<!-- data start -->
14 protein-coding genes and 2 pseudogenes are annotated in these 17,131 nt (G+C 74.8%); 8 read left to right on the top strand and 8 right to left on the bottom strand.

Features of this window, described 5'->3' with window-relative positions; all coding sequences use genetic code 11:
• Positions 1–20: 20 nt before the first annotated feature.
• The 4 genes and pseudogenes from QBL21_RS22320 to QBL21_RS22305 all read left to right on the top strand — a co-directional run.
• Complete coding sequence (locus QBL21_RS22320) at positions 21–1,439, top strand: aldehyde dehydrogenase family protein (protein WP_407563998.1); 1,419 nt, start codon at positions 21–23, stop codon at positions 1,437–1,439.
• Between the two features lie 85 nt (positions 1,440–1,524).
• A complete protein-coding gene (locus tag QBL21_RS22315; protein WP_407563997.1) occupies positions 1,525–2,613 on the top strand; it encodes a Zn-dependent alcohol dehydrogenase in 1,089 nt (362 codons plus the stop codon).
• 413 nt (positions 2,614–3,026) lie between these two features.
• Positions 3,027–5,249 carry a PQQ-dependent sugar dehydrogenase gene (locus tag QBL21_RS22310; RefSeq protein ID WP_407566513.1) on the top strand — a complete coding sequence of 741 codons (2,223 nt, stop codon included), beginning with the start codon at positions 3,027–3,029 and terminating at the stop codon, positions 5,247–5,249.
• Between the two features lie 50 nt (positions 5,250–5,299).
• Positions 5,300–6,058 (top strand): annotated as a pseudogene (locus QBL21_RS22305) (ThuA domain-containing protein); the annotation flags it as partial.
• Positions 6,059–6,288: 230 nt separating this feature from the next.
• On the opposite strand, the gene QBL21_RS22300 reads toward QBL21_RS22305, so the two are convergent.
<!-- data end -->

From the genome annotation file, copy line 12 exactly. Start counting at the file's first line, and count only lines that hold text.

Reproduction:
• Positions 6,059–6,288: 230 nt separating this feature from the next.